Clashes in Sebha leave 16 dead – 19 November
According to Reuters, a health official said that four days of clashes between rival factions in the southern city of Sebha left 16 people dead and 50 others wounded. The clashes were triggered after a monkey, owned by a member of the Gaddadfa tribe, attacked a group of schoolgirls from the Awlad Suleiman tribe. Local officials did not confirm the incident. Clashes between rival groups are common in Libya and minor incidents can often escalate into armed clashes.
Police arrest suspected terrorists in Azrou – 20 November
According to local media, police arrested a suspected militant in Azrou. Authorities said that the man had links to the Jubhat Fateh al-Sham armed group, formerly the al-Qaeda-affiliated al-Nusrah Front. Initial reports did not confirm whether the suspect was planning an attack. Arrests of suspected militants are common in Morocco, though clashes with militants have been very rare in recent years.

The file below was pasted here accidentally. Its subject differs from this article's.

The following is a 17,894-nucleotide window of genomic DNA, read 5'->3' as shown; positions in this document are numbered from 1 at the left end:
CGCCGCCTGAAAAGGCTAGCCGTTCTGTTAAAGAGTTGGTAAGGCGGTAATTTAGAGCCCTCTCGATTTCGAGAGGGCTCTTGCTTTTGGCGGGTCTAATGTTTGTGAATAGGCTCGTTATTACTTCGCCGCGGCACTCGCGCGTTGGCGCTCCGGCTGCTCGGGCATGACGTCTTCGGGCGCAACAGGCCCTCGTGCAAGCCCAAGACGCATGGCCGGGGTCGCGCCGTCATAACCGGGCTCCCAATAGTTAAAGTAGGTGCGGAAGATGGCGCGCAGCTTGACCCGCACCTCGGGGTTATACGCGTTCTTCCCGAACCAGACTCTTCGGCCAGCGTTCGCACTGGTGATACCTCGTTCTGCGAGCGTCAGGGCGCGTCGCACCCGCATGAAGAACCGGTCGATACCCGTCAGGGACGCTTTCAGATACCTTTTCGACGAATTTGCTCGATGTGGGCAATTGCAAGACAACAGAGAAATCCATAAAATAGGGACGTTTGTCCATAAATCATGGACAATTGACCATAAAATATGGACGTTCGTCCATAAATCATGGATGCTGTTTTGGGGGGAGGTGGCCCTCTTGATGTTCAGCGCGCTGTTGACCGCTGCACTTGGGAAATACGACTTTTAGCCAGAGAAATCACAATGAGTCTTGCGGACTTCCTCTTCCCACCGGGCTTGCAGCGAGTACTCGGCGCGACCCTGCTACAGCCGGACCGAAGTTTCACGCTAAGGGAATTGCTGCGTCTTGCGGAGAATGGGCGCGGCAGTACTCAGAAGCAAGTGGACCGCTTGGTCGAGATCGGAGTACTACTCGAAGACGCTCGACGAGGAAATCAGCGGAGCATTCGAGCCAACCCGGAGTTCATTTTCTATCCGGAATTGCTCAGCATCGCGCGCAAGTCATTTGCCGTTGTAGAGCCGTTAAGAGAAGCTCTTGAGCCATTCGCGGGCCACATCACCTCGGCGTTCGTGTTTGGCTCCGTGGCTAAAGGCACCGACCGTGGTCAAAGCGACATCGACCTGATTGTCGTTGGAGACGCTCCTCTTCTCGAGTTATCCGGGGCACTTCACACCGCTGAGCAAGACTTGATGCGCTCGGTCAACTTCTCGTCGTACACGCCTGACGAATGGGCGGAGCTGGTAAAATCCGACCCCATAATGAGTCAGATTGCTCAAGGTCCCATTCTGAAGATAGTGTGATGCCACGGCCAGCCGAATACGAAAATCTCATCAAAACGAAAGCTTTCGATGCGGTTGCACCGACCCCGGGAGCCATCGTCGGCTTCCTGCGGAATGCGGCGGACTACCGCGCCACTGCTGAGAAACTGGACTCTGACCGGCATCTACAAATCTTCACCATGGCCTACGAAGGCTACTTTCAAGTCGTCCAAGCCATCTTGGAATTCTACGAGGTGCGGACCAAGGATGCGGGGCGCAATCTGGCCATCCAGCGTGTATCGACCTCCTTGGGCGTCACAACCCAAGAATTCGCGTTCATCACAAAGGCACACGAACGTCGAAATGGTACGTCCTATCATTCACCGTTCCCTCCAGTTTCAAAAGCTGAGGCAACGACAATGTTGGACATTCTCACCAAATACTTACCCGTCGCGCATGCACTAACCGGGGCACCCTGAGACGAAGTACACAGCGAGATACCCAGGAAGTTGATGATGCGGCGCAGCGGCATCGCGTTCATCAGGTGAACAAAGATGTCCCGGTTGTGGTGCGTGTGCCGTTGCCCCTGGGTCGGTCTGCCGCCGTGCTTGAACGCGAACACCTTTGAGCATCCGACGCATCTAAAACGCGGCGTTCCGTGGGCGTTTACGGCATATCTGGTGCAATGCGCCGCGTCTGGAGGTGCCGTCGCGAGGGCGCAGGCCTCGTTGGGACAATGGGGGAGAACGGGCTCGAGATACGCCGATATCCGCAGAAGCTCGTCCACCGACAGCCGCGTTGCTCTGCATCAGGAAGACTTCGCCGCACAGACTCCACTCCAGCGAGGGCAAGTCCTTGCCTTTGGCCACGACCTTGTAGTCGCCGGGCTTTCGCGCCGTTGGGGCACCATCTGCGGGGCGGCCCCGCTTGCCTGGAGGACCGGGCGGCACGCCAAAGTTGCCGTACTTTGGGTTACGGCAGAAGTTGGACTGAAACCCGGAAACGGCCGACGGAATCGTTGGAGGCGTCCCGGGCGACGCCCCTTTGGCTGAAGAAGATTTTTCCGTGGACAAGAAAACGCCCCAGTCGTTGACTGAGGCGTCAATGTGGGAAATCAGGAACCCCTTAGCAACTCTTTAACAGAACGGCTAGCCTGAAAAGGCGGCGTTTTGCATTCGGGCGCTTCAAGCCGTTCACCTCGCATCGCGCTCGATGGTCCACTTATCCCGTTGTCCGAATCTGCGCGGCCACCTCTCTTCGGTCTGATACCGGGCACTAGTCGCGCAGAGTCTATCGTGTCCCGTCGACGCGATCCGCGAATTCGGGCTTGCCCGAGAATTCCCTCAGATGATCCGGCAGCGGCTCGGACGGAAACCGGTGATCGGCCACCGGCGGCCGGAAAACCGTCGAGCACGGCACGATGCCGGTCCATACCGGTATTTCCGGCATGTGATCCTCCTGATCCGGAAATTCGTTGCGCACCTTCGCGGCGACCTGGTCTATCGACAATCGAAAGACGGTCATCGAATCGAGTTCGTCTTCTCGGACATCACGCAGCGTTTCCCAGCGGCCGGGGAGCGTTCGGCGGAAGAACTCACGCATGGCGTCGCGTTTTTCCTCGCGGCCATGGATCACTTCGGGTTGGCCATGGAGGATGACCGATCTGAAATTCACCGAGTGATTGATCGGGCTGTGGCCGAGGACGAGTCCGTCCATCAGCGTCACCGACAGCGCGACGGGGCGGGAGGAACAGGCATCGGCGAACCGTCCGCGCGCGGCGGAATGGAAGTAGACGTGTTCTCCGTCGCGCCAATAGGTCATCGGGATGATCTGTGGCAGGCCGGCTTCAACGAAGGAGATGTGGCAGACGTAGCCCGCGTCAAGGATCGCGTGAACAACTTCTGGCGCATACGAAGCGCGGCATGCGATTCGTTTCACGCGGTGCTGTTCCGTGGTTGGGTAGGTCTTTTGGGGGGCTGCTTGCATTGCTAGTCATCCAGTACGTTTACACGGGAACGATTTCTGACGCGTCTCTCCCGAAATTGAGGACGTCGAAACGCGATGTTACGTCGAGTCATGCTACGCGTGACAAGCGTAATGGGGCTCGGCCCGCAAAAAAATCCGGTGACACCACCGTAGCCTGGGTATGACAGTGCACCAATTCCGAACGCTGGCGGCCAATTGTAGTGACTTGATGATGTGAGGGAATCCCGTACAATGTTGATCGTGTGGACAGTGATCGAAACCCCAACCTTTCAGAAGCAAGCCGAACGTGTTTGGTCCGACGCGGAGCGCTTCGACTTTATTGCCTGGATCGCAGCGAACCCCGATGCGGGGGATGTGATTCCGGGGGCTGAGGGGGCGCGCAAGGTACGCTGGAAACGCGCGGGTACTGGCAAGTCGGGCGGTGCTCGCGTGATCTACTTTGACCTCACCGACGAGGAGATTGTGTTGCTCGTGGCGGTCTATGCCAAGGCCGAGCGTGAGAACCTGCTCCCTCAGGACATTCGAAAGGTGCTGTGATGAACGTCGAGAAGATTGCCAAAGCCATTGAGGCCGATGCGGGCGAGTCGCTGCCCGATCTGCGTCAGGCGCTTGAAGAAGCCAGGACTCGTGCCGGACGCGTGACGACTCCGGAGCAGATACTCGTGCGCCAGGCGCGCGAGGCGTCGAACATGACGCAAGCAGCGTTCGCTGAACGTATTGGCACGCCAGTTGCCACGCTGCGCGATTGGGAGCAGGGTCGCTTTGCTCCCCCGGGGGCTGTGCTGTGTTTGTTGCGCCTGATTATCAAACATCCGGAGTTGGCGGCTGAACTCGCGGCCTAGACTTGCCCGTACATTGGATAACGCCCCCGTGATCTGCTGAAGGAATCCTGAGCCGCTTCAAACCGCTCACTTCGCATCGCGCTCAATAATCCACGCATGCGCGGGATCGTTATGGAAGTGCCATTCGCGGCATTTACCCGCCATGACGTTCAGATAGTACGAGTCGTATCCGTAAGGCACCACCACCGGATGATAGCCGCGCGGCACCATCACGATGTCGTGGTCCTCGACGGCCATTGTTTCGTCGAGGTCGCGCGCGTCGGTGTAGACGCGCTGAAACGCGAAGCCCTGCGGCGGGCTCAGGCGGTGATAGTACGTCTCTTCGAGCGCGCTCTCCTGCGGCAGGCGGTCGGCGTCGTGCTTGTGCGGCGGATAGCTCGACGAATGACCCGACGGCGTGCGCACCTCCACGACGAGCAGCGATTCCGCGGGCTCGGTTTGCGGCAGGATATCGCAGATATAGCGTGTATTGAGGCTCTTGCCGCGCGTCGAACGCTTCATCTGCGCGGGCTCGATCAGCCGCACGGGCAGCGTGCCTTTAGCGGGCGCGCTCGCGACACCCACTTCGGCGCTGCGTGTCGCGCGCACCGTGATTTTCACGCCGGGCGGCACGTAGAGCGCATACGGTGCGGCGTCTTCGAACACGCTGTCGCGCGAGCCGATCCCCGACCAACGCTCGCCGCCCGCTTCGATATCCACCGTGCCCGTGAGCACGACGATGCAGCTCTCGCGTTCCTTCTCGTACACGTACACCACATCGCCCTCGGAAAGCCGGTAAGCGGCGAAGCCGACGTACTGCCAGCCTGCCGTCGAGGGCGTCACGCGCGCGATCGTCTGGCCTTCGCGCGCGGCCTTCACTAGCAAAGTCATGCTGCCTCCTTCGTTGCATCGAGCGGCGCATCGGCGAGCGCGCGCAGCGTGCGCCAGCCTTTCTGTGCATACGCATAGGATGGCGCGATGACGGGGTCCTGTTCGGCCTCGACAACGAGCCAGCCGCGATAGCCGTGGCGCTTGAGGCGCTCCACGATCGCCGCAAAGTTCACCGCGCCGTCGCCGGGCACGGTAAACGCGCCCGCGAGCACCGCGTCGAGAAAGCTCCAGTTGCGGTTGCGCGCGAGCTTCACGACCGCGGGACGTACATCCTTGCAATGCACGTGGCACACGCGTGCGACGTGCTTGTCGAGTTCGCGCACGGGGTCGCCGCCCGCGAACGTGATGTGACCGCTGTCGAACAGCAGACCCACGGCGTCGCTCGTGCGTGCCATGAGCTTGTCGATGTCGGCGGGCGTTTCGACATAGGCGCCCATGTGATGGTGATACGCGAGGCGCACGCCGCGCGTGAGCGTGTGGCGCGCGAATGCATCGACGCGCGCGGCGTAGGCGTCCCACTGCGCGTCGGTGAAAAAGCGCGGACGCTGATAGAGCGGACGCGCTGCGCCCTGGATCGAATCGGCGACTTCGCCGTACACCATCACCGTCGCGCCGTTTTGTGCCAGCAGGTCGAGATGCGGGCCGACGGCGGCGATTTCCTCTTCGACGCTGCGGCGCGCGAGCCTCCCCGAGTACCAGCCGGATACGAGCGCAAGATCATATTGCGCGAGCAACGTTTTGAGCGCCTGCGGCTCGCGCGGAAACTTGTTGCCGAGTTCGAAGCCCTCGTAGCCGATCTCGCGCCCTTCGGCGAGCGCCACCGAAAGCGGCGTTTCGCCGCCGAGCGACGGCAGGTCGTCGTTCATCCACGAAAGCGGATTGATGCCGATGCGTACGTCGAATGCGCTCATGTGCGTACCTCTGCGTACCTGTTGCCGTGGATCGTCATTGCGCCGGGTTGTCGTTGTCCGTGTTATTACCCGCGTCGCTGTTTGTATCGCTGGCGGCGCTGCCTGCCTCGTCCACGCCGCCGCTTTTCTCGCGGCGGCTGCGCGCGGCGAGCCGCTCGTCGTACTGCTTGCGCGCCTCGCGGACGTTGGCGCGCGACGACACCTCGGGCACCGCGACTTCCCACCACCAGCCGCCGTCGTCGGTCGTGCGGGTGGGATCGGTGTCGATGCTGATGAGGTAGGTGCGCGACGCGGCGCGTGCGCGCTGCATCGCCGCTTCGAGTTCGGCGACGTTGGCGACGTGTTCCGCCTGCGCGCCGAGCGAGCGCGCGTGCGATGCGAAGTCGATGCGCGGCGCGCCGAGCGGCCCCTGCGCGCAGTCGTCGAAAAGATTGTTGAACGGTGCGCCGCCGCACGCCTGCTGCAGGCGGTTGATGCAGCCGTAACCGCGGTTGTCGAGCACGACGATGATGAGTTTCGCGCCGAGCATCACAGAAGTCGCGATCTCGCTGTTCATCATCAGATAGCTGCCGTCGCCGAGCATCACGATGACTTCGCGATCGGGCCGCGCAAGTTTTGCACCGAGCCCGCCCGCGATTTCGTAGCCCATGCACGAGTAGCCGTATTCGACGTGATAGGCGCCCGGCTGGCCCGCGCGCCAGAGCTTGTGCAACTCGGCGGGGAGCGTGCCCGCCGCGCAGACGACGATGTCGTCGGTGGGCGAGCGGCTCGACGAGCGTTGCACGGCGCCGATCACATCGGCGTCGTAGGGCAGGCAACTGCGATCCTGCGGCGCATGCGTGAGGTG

Hundreds protest in al-Hoceima – 19 November
Hundreds of people protested in al-Hoceima to demand justice for the death of a fish vendor who died after his wares were seized by police in the city on 28 October. Demonstrators also called for social justice as the region has typically seen less investment than other parts of Morocco. The death of the fish vendor has triggered repeated protests nationwide, condemning police brutality and calling for those responsible to be arrested.
Rebels fire rockets into Najran province – 20 November
Local media said that Yemen-based Houthi rebels fired rockets into the Najran province of Saudi Arabia. The Houthis said that the attack was in response to Saudi shelling villages near the border. Initial reports did not confirm casualties. The attacks come towards the end of a 48-hour truce declared by pro-government forces at 1200 hrs local time on 19 September.
Houthi-missile attack kills soldier hours before truce – 19 November
The interior ministry said that a Saudi soldier was killed in the southern province of Asir by a missile fired from Yemen based Houthi rebels. The attack came hours before a 48-hour truce was due to commence at 1200 hrs local time. Tens of Saudi soldiers and civilians have been killed in fighting and shelling along the border since the conflict widened in March 2015.
Gunfire kills policeman in Dammam – 19 November